It’s interesting that we live in a very individualistic society here in the United State of America. And yet, we still have the human tendency to follow the status quo. Now, I am not saying we need to challenge every societal norm or to exude an edge that doesn’t feel genuine to us. What I’m saying is that if we have that urge, be-it the unbearable burning flame in our gut or the heart-pounding pain in our chest, we must let it come to the surface.
Do not suppress it. Embrace it. Give birth to it.
I can guarantee you, you will fight the beast every single day until you deal with it. So, why wait to be the best version of you next year and the following? Do it, now.
Embrace your uniqueness and in the process, YOU will be rediscovered.
We live in a safe world. Everywhere around us, our family, friends, and confidants are typically telling us to play it safe. They mean well, I truly believe they do. They are looking out for us. They are trying to protect us from harm or disappointment. But, in the process, they are also hindering us from daring to take some risks that can actually help us.
Most people don’t know why they do this. Basically, what’s happening is that they are internalizing your situation, which brings out their own fears, and transferring that onto you with the advice they offer you. For example, my mom to this day still doesn’t understand the concept of coaching and she is still crossing her fingers, hoping and praying that I find myself a full-time job as a secretary. The punch line here is that I haven’t been a secretary since I was 19! But, she doesn’t know that nor is she interested in these facts. My mom loves me, but she can’t stand the risks I take day in and out as a solo entrepreneur. I get that and I don’t blame her for the long-winded advice and hour long lectures.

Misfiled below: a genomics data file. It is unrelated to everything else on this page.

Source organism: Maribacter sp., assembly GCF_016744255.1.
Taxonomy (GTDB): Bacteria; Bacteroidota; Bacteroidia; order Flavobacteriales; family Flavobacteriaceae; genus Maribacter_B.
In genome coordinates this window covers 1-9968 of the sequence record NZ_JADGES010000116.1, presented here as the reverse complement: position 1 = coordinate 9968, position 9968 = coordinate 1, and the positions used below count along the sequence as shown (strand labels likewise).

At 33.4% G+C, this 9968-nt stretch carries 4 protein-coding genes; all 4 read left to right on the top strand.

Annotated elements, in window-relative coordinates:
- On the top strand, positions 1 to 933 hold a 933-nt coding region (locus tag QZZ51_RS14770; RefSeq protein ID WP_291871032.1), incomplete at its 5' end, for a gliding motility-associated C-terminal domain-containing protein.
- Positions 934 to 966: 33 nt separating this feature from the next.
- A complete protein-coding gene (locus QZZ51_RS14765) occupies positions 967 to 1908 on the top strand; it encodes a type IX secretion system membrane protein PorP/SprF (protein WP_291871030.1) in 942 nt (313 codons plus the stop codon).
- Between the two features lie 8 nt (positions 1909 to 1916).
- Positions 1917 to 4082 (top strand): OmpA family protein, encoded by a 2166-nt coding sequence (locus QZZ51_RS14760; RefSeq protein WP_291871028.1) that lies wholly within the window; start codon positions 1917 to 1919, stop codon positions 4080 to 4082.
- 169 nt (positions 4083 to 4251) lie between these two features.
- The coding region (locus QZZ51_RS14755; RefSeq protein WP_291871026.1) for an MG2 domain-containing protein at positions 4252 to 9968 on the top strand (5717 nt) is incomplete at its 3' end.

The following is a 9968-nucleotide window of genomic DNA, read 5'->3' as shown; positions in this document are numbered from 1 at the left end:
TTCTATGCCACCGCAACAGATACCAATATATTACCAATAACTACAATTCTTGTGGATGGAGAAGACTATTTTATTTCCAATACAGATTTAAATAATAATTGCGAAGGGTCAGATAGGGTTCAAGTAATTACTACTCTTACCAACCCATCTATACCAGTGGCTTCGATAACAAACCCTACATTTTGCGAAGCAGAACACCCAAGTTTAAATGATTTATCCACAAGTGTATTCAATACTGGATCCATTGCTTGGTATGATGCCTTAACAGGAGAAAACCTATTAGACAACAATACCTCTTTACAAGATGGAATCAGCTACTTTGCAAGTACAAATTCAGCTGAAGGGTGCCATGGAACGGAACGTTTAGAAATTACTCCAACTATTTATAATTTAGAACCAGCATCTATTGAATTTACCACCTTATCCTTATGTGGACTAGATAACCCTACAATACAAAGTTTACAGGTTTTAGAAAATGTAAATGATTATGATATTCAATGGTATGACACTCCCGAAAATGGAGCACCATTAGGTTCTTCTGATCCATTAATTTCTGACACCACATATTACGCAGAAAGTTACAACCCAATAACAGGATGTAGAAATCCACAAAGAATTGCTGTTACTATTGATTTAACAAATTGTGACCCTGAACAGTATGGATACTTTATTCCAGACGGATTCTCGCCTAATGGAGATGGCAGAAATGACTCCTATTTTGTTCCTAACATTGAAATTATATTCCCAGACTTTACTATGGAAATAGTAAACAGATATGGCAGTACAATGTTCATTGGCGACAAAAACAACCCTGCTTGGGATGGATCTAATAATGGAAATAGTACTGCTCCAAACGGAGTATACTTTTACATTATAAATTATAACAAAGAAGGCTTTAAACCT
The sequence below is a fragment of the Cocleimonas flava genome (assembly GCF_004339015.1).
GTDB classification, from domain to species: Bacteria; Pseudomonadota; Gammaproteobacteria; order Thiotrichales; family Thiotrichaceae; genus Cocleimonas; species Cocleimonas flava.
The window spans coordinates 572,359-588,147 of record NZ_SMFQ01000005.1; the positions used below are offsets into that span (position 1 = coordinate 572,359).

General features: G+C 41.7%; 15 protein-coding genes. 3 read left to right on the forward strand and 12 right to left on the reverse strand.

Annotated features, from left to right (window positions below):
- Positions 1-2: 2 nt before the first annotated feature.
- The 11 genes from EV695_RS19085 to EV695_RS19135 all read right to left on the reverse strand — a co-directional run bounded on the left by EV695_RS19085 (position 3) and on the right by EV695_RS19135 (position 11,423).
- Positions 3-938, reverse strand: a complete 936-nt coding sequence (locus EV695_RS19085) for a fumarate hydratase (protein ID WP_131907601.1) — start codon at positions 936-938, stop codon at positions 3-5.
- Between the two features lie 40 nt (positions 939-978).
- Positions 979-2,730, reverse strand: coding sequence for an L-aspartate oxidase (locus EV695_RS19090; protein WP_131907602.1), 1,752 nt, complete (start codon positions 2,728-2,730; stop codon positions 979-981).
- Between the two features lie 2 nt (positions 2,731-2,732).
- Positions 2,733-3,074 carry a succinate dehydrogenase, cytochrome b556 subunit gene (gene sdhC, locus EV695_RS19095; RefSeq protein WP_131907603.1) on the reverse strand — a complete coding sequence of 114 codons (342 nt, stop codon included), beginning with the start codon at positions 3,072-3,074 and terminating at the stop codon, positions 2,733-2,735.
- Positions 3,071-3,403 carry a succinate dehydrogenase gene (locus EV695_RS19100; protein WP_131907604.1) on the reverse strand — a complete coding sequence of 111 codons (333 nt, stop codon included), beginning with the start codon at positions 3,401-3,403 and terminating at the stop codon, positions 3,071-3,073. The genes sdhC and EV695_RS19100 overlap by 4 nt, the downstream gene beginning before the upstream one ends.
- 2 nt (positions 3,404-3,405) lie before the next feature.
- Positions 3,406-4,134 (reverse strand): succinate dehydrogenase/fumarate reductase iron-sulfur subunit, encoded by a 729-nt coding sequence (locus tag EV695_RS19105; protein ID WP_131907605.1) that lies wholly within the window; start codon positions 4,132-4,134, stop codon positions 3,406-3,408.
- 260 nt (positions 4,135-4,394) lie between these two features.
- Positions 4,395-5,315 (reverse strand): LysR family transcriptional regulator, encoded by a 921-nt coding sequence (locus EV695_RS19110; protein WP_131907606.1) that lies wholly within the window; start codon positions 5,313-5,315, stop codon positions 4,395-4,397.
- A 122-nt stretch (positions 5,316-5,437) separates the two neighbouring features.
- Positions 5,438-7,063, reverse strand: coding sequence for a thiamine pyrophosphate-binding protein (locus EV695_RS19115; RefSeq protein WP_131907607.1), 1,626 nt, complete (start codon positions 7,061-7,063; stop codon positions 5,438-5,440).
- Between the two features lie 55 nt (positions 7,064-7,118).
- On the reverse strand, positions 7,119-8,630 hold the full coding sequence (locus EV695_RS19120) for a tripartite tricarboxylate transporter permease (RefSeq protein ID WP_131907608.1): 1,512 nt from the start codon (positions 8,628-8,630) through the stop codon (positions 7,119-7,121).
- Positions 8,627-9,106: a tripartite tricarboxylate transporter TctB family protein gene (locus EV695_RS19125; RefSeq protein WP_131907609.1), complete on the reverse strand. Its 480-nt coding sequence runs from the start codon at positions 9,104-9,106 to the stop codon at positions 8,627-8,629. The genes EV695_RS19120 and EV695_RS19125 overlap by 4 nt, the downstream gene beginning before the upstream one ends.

What’s important to note here is that it is our job to use our critical thinking skills and use discernment as we are making decisions that will impact us. There’s harm in being too naïve and listening to everything others tell you. There’s also harm in being too skeptical or cautious and not taking heed when you are receiving insight from others.